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Discussion Starter · #1 ·
Is it possible to "lock" the setting so it doesn't default back to Normal?

Once it snows here it will stay that way for 3-4 months, so it would be nice to not have to re-select the Snow mode every time the vehicle is started.
 

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I ain't no expert but I imagine auto would be fine for all situation except deep snow, hence the setting for sand/mud/snow.

Hard packed snow is similar to asphalt for driving with exception of the obvious increase in stopping distance and cornering.
 

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Discussion Starter · #3 ·
I will have to experiment when we have snow on the ground.

I think that the main difference when in the Snow setting is the "slower" start or acceleration from a stop. The ECO Mode feels similar, so maybe that is also a good option, but I'm not even sure if the ECO Mode stays on once set.
 

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Not to my knowledge. I have snow mode on my AWD Genesis, if the snow mode is anything like the car then it is useless for everyday use. It will not control traction, only gas pedal input and maybe start you off in second gear. Basically you have very low power input and not something you want to keep engaged all the time. On a very slippery day when in blizzard condition it may be helpful if you do not know how to drive in snow that is. Personally I found it dangerous as input was that bad. I have no experience with the RL yet but the snow will soon fly. :wink:
 

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I will have to experiment when we have snow on the ground.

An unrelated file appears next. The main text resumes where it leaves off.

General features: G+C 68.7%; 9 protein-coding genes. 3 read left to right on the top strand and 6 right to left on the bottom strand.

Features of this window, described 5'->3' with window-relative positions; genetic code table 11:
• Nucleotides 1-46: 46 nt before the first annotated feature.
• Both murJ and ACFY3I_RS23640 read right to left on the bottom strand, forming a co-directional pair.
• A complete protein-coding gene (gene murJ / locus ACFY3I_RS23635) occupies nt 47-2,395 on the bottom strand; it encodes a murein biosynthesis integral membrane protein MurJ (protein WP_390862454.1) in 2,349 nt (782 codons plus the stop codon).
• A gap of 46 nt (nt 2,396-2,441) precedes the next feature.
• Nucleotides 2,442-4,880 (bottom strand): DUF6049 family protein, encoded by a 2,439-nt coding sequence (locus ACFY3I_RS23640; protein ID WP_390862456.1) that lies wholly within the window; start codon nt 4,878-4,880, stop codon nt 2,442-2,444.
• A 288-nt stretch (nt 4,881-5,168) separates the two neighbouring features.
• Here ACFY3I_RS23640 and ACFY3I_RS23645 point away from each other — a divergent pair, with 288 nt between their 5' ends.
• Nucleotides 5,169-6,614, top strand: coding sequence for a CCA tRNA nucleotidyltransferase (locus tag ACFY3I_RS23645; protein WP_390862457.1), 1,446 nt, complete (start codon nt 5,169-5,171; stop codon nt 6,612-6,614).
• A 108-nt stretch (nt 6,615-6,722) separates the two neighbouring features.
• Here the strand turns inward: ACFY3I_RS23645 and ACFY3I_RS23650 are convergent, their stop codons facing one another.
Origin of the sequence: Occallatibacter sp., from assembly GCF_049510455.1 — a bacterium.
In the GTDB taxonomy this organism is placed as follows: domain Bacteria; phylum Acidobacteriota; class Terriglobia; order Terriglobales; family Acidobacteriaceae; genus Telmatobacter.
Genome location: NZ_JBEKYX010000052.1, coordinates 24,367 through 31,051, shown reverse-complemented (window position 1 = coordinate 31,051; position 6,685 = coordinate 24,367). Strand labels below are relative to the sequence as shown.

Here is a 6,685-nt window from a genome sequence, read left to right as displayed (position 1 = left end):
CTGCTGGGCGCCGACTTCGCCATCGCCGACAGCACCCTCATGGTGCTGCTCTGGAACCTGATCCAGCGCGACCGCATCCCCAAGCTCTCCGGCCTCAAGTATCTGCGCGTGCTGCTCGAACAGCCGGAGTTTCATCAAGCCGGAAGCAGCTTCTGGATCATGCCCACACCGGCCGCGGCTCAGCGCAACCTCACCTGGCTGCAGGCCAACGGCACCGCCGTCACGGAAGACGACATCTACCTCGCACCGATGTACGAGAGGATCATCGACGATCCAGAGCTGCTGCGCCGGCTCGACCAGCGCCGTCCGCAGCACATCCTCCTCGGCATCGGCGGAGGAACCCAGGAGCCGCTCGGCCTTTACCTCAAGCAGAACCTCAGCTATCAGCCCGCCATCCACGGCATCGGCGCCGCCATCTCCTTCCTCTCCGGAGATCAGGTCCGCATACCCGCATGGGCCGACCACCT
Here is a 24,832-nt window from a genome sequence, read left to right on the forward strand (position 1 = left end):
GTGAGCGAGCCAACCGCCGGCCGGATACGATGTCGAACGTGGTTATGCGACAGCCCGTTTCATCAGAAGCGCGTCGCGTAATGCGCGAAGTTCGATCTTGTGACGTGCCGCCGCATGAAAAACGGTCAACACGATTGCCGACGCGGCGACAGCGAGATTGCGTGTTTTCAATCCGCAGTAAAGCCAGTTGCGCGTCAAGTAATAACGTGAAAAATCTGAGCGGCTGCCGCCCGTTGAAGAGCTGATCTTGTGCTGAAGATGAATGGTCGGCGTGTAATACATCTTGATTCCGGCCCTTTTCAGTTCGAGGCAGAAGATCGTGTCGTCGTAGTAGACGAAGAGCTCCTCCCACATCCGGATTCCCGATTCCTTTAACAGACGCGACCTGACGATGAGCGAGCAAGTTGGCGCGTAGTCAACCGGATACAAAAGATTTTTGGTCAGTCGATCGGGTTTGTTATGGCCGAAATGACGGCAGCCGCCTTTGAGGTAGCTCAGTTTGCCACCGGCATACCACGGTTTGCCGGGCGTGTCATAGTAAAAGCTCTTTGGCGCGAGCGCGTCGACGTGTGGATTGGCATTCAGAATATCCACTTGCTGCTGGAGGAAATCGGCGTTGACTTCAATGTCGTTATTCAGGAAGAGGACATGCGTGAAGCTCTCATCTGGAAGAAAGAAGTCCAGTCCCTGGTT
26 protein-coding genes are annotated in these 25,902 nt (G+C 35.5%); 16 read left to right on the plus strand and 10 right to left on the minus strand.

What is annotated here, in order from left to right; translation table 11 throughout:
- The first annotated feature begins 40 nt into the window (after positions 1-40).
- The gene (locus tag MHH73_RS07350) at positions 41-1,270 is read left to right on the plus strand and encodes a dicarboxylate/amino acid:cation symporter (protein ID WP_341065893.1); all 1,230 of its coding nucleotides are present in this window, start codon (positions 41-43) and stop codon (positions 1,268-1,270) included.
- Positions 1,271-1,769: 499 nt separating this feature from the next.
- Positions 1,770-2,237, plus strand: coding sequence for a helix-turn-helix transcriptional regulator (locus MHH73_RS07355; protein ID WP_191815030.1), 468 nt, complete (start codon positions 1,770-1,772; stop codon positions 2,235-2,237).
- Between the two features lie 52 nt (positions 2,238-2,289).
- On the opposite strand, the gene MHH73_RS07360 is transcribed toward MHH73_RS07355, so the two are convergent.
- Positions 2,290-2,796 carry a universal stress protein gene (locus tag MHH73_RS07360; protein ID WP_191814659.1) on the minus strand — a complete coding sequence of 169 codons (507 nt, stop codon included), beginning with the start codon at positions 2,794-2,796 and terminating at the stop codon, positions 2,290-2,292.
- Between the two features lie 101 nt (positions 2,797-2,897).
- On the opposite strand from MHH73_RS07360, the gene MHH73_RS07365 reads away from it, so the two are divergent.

I think that the main difference when in the Snow setting is the "slower" start or acceleration from a stop. The ECO Mode feels similar, so maybe that is also a good option, but I'm not even sure if the ECO Mode stays on once set.
Yes it does along with distance setting for the smart cruise control.
 

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Does anybody have a link that describes actually how the Intelligent Traction Management System works with the four available functions For Normal Mud Sand and Snow?
How the system changes for each?
 

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So when there saying the rear is locked are they describing that it works like a a E-Locker on a 4X4 truck where both rear tires are locked and spinning at the same speed? Also does this unlock when a certain speed is reached or is it limited to how fast the Ridgeline can accelerate to?


Sand: Basically the same as “mud,” but with all the needles moved even more aggressively. It has maximum rear-bias (a Honda rep told me 70 percent) and an electronically “locked” rear differential.